RURAL business leaders are warning Ministers to expect “bitter disputes” with Yorkshire landowners when the route for the new high-speed rail line is unveiled next month, unless new laws of protection are introduced.
The Country Land and Business Association (CLA) said root-and-branch reform of the Government’s compulsory purchase system is urgently needed to ensure that farmers and other property owners affected by the new £32bn rail line are properly compensated.
Chancellor George Osborne announced on Wednesday that an announcement on the proposed route for the second phase of the HS2 project – running from Birmingham to Leeds, via South Yorkshire, and to Manchester –has been put back until the New Year.
Opponents of the first phase project in the South East claim the compensation offered by Government is inadequate, and have lodged a series of judicial reviews.
In a new report, the CLA suggested disputes would be less common if Ministers finally acted upon an old review of compulsory purchase orders which has been sitting on the shelf in Whitehall for more than a decade.
CLA North regional director Dorothy Fairburn said: “There are few threats to rural businesses as unfair as compulsory purchase, which often ends in bitter dispute and can wipe out generations of investment in a long and distressing process.
“More than 10 years ago, the Government recognised there was a problem and set up the Compulsory Purchase Policy Review, which recommended a whole range of reforms to make the system fairer – but these have never been implemented.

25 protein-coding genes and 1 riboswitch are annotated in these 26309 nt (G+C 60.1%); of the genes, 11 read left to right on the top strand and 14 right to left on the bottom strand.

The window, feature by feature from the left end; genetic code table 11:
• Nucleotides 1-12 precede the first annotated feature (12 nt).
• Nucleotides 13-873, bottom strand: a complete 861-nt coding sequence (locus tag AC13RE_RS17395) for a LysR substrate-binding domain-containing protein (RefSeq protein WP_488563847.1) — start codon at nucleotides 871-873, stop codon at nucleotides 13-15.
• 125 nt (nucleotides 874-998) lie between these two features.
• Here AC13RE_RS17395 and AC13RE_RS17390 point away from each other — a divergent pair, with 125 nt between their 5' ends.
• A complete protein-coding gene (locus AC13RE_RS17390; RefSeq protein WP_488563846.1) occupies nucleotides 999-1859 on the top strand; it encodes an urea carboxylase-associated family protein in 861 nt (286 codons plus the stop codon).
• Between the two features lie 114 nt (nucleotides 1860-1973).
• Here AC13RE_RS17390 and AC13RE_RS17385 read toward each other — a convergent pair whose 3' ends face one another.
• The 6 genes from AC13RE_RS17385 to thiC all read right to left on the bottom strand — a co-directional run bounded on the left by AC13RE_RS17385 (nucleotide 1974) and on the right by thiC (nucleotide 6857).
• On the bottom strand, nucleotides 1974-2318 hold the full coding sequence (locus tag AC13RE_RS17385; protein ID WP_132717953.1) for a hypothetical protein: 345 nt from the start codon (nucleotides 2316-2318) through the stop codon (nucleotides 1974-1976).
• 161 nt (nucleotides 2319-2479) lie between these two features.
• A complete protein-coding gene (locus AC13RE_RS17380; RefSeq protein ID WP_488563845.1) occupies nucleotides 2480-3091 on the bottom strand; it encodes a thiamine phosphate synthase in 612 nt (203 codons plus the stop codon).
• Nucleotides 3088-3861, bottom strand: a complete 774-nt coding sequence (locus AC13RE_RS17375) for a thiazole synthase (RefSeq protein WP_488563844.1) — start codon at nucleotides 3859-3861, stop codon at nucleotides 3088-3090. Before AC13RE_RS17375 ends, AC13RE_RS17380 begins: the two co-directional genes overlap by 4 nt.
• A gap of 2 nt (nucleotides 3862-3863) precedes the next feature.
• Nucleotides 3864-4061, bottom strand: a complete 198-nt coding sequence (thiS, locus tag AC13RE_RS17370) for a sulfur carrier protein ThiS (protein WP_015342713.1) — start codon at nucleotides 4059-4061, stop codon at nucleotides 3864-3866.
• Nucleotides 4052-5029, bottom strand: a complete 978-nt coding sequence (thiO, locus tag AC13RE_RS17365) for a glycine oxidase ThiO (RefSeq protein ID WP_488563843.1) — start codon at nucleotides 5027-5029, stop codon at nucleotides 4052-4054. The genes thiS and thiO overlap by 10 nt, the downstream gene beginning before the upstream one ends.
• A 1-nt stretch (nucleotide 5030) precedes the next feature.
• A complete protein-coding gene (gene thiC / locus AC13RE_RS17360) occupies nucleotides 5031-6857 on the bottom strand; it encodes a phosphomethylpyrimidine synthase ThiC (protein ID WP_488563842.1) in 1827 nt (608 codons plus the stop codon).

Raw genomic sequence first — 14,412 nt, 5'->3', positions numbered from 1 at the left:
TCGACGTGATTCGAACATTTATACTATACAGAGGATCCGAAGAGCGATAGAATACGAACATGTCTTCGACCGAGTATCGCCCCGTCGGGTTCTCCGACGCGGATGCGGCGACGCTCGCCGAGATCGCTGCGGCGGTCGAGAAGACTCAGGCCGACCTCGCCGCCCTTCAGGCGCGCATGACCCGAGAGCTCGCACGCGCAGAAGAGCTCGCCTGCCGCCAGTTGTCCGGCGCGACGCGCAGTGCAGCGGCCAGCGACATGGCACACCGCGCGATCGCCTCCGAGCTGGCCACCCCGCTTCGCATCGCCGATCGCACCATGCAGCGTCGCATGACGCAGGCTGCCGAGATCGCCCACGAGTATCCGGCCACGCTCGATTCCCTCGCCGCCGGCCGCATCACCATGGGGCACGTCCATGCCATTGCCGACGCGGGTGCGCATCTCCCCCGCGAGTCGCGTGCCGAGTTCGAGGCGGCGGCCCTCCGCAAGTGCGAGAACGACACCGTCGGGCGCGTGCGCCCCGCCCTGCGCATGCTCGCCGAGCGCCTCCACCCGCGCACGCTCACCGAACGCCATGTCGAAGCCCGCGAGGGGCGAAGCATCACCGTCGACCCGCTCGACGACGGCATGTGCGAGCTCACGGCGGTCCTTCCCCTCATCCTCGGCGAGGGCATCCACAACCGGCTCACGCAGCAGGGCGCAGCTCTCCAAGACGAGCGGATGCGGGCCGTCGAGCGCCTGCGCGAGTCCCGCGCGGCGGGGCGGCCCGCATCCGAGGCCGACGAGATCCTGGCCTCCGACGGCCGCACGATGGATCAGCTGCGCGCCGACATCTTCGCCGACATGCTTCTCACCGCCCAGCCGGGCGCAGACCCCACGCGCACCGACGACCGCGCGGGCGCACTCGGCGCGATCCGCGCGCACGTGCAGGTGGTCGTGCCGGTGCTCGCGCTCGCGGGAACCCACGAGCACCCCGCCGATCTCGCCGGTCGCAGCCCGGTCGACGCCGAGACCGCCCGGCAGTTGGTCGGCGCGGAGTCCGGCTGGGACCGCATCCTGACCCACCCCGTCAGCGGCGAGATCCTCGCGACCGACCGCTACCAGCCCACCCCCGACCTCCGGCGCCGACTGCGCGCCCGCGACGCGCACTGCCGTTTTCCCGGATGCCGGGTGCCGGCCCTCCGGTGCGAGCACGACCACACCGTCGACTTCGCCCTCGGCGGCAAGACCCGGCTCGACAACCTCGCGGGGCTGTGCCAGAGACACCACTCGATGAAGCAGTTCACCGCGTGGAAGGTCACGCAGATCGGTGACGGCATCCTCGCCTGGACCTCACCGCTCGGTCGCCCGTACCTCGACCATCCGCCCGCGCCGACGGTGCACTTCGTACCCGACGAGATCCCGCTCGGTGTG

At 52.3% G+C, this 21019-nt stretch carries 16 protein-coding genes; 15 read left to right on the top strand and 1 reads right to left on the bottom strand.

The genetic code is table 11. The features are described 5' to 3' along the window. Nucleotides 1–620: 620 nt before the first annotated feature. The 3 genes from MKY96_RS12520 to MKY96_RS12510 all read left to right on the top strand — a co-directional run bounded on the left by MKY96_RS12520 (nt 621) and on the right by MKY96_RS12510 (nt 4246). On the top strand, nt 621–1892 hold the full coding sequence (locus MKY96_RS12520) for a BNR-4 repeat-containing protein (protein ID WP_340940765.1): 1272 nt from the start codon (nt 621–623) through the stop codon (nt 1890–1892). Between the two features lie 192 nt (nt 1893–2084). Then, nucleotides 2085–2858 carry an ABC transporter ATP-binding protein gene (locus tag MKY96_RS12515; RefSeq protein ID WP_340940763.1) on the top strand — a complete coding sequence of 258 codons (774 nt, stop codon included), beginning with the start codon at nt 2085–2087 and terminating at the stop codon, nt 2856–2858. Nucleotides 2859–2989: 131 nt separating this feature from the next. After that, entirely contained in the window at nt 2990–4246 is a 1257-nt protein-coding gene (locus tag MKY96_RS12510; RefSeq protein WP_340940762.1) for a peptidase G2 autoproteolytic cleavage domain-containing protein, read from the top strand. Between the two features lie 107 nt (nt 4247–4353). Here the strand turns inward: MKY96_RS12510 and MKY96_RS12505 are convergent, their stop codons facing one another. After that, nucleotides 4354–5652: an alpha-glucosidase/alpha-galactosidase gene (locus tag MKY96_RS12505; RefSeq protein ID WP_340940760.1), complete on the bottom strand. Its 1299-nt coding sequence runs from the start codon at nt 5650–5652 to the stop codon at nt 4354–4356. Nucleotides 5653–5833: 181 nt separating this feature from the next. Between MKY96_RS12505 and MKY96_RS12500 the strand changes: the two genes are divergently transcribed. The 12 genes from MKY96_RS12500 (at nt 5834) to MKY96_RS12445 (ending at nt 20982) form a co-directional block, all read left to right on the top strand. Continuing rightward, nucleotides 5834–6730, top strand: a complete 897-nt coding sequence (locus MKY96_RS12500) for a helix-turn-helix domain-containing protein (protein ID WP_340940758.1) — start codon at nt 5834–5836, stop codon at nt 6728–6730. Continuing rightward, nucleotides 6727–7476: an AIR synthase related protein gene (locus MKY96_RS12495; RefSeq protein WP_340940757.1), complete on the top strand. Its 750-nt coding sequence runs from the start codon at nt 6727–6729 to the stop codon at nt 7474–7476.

“The onset of HS2 now makes a fundamental review of compulsory purchase laws imperative.”
The CLA said a new duty of care should be introduced which firms acquiring land or property in the national interest would have to sign up to, offering more protection to landowners and backed by an enforceable code of practice.
Compensation packages should better reflect the true value of the property, the report said, and mitigation measures – such as building tunnels, embankments or bridges – should reduce the impact on the rural business affected.
Miss Fairburn said: “Many properties are blighted for several years before the work starts, so blight must be dealt with by a property purchase guarantee scheme.”
The National Farmers’ Union (NFU) discussed the issue with the CLA earlier this week and is hopeful a change in the law might be included in the Government’s forthcoming HS2 Bill, due to be brought before Parliament in the autumn of 2013.
NFU planning adviser Ivan Moss said: “As it stands, you have to wait until one year after the project is completed before the value of a property can be assessed.
“That’s the big problem – what usually happens is when projects are announced prices fall dramatically then, once projects open, go back to the value they were beforehand.
“There have been campaigns on and off for some time, but there is an opportunity now because HS2 requires an Act of Parliament.”
Last night the Government said it would consider the issue as part of its overhaul of planning laws.
A spokesman from the Department for Communities and Local Government said: “We look forward to considering the CLA views as part of our continued drive towards a streamlined and effective planning system that is fair to all while safeguarding the countryside.”